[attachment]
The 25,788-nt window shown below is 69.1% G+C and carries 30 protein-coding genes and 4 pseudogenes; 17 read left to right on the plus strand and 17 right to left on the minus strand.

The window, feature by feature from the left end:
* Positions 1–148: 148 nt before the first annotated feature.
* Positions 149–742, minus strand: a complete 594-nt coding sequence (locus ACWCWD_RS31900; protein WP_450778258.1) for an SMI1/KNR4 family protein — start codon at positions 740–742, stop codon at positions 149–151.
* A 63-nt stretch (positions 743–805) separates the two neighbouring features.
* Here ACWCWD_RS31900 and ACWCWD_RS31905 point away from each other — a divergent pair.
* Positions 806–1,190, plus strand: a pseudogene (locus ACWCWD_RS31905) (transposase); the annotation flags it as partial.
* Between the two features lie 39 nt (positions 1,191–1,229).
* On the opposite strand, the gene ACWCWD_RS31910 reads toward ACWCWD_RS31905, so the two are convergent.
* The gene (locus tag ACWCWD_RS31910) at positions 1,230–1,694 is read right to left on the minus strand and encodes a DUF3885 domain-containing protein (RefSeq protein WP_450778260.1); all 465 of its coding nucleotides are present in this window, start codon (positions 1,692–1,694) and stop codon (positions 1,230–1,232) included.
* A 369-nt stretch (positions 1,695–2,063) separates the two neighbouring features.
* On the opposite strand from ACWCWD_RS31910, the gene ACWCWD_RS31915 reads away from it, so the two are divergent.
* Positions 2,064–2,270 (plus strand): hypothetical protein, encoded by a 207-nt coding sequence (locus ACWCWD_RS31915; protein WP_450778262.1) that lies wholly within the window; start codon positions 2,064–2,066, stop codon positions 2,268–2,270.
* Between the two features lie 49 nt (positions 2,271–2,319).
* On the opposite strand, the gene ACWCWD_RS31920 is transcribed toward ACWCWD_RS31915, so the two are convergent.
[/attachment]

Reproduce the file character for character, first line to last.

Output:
The 25,788-nt window shown below is 69.1% G+C and carries 30 protein-coding genes and 4 pseudogenes; 17 read left to right on the plus strand and 17 right to left on the minus strand.

The window, feature by feature from the left end:
* Positions 1–148: 148 nt before the first annotated feature.
* Positions 149–742, minus strand: a complete 594-nt coding sequence (locus ACWCWD_RS31900; protein WP_450778258.1) for an SMI1/KNR4 family protein — start codon at positions 740–742, stop codon at positions 149–151.
* A 63-nt stretch (positions 743–805) separates the two neighbouring features.
* Here ACWCWD_RS31900 and ACWCWD_RS31905 point away from each other — a divergent pair.
* Positions 806–1,190, plus strand: a pseudogene (locus ACWCWD_RS31905) (transposase); the annotation flags it as partial.
* Between the two features lie 39 nt (positions 1,191–1,229).
* On the opposite strand, the gene ACWCWD_RS31910 reads toward ACWCWD_RS31905, so the two are convergent.
* The gene (locus tag ACWCWD_RS31910) at positions 1,230–1,694 is read right to left on the minus strand and encodes a DUF3885 domain-containing protein (RefSeq protein WP_450778260.1); all 465 of its coding nucleotides are present in this window, start codon (positions 1,692–1,694) and stop codon (positions 1,230–1,232) included.
* A 369-nt stretch (positions 1,695–2,063) separates the two neighbouring features.
* On the opposite strand from ACWCWD_RS31910, the gene ACWCWD_RS31915 reads away from it, so the two are divergent.
* Positions 2,064–2,270 (plus strand): hypothetical protein, encoded by a 207-nt coding sequence (locus ACWCWD_RS31915; protein WP_450778262.1) that lies wholly within the window; start codon positions 2,064–2,066, stop codon positions 2,268–2,270.
* Between the two features lie 49 nt (positions 2,271–2,319).
* On the opposite strand, the gene ACWCWD_RS31920 is transcribed toward ACWCWD_RS31915, so the two are convergent.